10 Tips to Getting your Body Language Right During an Interview

“… Great actors use their bodies to give a convincing performance; act the part and you’ll feel the part.”

According to research carried out by Professor Mehrabian, communication is only 7 percent verbal and 93 percent non-verbal; non-verbal includes 38% tone of voice and a staggering 55% body language.

This reflects the importance of getting your body language right during an interview as your body language can have a big impact on the way you’re perceived by others. For example, fidgeting can make you look nervous and weak but there are ways to use your body language to your advantage.

Below are top tips to ensure you are giving off the right body language signals during interview:

1) First impressions count

First impressions are important; you should be in interview mode before you enter the interview room. Ensure you are on your best behaviour from the first person you come in contact with whether this be the office staff or teachers at the school. You never know, they may well be asked for their first impressions of you so bear this in mind. 

2) Handshake

Upon seeing your interviewer/s, ensure you shake their hands firmly but don’t hold too tight a grip and look your interviewers in the eyes when doing this. This will start you off on the right foot and show confidence.

3) Show confidence

We all get nervous during interviews. To some extent nerves are a good thing as they show how much the job opportunity means to you. Try counter measure your nervous behaviours with confident ones for example, walk with purpose and energy. You can do this by ensuring you have good posture including when standing. 

Also, sit as if there is a string tied from the top of your head to the ceiling. Gesturing with open palms at exactly navel height will immediately show you are calm, assertive and confident and altogether exude intelligence and credibility. 

4) Maintain good eye contact

Upon meeting candidates, one of the first things people try to decide is whether you are trustworthy. Maintaining good eye contact is an effective way of conveying you’re trustworthy. Too much eye contact can appear intimidating though so it is important to get it right; it should be regular eye contact but not overly persistent. Here is an article on the secrets to making non-awkward eye contact. 

5) Lean slightly towards your interviewer

From time to time, lean in slightly towards your interviewer that you are engaged in a conversation with. This shows you are interested in what they are saying but ensure you bear in mind the golden rule that personal space extends about 20 inches and you could make the interviewer feel uncomfortable if you encroach on this space. 

6) Mirror your interviewer

Mirroring is a simple and powerful Neuro Linguistic Programming technique to build rapport with someone. We often do this innately with our friends, family and colleagues but it can be used to connect with someone you don’t know. You can do this by copying their body language/gestures (with a delay or it will feel strange), words, tone, amongst other things. Get it right and it will start happening naturally.  Here is advice on how to do it successfully.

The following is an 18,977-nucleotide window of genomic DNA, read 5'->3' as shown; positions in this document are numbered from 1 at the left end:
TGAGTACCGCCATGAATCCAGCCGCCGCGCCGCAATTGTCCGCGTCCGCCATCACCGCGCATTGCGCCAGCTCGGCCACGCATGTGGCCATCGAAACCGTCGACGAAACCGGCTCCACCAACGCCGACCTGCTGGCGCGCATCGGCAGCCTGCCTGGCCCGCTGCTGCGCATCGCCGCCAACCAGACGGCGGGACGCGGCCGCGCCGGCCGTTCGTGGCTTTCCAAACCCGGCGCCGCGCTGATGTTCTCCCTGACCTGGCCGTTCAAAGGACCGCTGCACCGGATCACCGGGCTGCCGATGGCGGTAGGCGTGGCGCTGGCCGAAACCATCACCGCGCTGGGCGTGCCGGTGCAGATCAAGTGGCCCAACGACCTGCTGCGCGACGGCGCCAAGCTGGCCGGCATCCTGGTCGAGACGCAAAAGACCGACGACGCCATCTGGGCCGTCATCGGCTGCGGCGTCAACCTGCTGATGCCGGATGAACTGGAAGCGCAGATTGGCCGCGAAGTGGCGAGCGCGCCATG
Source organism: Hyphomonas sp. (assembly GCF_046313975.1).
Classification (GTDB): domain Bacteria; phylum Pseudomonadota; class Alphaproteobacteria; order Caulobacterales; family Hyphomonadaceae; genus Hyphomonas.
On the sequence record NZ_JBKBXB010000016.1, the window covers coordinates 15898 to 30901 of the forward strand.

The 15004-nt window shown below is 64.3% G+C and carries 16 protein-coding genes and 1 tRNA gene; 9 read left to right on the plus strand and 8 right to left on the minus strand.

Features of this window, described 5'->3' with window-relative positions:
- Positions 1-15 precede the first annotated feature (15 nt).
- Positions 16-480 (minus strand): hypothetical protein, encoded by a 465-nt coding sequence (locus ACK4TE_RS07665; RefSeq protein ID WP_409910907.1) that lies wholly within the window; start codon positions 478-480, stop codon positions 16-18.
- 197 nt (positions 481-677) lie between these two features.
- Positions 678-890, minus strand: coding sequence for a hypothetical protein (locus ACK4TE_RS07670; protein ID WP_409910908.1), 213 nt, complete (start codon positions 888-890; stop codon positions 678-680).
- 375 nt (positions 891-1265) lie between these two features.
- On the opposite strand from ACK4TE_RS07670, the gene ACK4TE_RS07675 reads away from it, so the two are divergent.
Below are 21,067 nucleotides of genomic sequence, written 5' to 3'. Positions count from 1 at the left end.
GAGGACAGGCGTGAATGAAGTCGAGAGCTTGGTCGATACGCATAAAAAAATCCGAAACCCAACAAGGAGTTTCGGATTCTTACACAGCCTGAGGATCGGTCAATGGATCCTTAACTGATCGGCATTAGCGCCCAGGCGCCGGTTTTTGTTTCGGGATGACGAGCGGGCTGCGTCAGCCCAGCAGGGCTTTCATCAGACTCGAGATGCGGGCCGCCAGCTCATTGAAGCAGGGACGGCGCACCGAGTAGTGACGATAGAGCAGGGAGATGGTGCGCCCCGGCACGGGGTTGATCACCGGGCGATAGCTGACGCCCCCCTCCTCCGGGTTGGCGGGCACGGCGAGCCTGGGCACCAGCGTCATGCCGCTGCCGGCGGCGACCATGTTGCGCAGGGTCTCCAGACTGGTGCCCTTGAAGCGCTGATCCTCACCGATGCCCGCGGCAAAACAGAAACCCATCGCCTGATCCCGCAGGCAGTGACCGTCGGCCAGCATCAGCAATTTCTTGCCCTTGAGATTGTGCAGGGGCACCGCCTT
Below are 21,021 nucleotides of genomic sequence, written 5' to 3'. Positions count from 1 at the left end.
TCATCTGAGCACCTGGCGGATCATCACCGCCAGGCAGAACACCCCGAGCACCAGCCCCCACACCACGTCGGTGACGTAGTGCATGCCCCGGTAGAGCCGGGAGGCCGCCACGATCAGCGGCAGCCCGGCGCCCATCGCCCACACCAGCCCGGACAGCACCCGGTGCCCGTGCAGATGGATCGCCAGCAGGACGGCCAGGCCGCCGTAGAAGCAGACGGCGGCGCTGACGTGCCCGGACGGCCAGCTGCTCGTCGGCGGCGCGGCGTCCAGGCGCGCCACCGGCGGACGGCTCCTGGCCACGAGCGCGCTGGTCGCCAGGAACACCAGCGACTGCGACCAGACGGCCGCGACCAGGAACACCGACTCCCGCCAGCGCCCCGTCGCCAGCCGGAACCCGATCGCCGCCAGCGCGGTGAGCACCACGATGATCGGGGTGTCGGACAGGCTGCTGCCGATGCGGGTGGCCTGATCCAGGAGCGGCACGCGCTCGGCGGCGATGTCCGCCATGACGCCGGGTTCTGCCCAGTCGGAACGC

7) Keep your arms and legs uncrossed

You can appear defensive or guarded if you cross your arms and legs so ensure you have both feet firmly on the ground and you find a place for your hands – this doesn’t mean in your pockets. By pressing the fingertips of your hands together to form a church steeple, this is a display of confidence. 

8) Nod

Nodding is an excellent way to show interest in a conversation and that you are in agreement with what the interviewers say. If you don’t naturally nod when speaking to people then be aware of the opportunities when you can. Of course, don’t overdo it though as this will eradicate all the positive body signals previously. 

9) A smile goes a long way

Smiling shows you are approachable and will help interviewers warm to you. A genuine smile is also often contagious and can instantly create a more positive environment. A study showed smiling can help us deal with certain stressful situations and a genuine smile using your eyes works even better.   Here’s an article about how simply smiling can reduce stress. 

10) Address everyone

If you have more than one interviewer then ensure you are addressing them too. When one of the interviewers asks you a question, briefly address all people in the room and return your gaze back to the person who initially asked you the question.






Read this article on how you can take back control of your work. 

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